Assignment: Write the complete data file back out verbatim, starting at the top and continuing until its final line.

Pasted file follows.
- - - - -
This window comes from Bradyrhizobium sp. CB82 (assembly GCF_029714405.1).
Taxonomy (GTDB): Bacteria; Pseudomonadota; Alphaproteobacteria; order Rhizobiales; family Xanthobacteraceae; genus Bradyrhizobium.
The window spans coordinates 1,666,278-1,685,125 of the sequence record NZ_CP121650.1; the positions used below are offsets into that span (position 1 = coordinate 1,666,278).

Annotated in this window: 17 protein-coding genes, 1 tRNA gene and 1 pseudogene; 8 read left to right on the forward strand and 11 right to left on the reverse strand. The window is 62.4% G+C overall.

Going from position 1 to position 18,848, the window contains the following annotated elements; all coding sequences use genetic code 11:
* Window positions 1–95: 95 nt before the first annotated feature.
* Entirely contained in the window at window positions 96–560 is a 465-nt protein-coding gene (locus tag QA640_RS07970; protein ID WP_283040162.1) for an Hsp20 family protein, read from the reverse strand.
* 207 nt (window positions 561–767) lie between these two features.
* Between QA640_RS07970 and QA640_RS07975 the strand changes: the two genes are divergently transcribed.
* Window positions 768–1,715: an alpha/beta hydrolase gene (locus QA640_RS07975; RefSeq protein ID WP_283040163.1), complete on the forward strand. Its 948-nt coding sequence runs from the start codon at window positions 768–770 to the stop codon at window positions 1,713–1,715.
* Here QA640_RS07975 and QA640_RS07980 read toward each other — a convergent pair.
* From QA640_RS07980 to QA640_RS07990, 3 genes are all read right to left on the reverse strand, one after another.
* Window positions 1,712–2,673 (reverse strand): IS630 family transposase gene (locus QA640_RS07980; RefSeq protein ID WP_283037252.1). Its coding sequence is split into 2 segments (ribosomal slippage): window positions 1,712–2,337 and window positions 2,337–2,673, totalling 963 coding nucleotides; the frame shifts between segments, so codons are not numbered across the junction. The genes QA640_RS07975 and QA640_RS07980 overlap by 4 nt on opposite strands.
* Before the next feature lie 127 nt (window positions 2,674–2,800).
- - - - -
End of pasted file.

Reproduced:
This window comes from Bradyrhizobium sp. CB82 (assembly GCF_029714405.1).
Taxonomy (GTDB): Bacteria; Pseudomonadota; Alphaproteobacteria; order Rhizobiales; family Xanthobacteraceae; genus Bradyrhizobium.
The window spans coordinates 1,666,278-1,685,125 of the sequence record NZ_CP121650.1; the positions used below are offsets into that span (position 1 = coordinate 1,666,278).

Annotated in this window: 17 protein-coding genes, 1 tRNA gene and 1 pseudogene; 8 read left to right on the forward strand and 11 right to left on the reverse strand. The window is 62.4% G+C overall.

Going from position 1 to position 18,848, the window contains the following annotated elements; all coding sequences use genetic code 11:
* Window positions 1–95: 95 nt before the first annotated feature.
* Entirely contained in the window at window positions 96–560 is a 465-nt protein-coding gene (locus tag QA640_RS07970; protein ID WP_283040162.1) for an Hsp20 family protein, read from the reverse strand.
* 207 nt (window positions 561–767) lie between these two features.
* Between QA640_RS07970 and QA640_RS07975 the strand changes: the two genes are divergently transcribed.
* Window positions 768–1,715: an alpha/beta hydrolase gene (locus QA640_RS07975; RefSeq protein ID WP_283040163.1), complete on the forward strand. Its 948-nt coding sequence runs from the start codon at window positions 768–770 to the stop codon at window positions 1,713–1,715.
* Here QA640_RS07975 and QA640_RS07980 read toward each other — a convergent pair.
* From QA640_RS07980 to QA640_RS07990, 3 genes are all read right to left on the reverse strand, one after another.
* Window positions 1,712–2,673 (reverse strand): IS630 family transposase gene (locus QA640_RS07980; RefSeq protein ID WP_283037252.1). Its coding sequence is split into 2 segments (ribosomal slippage): window positions 1,712–2,337 and window positions 2,337–2,673, totalling 963 coding nucleotides; the frame shifts between segments, so codons are not numbered across the junction. The genes QA640_RS07975 and QA640_RS07980 overlap by 4 nt on opposite strands.
* Before the next feature lie 127 nt (window positions 2,674–2,800).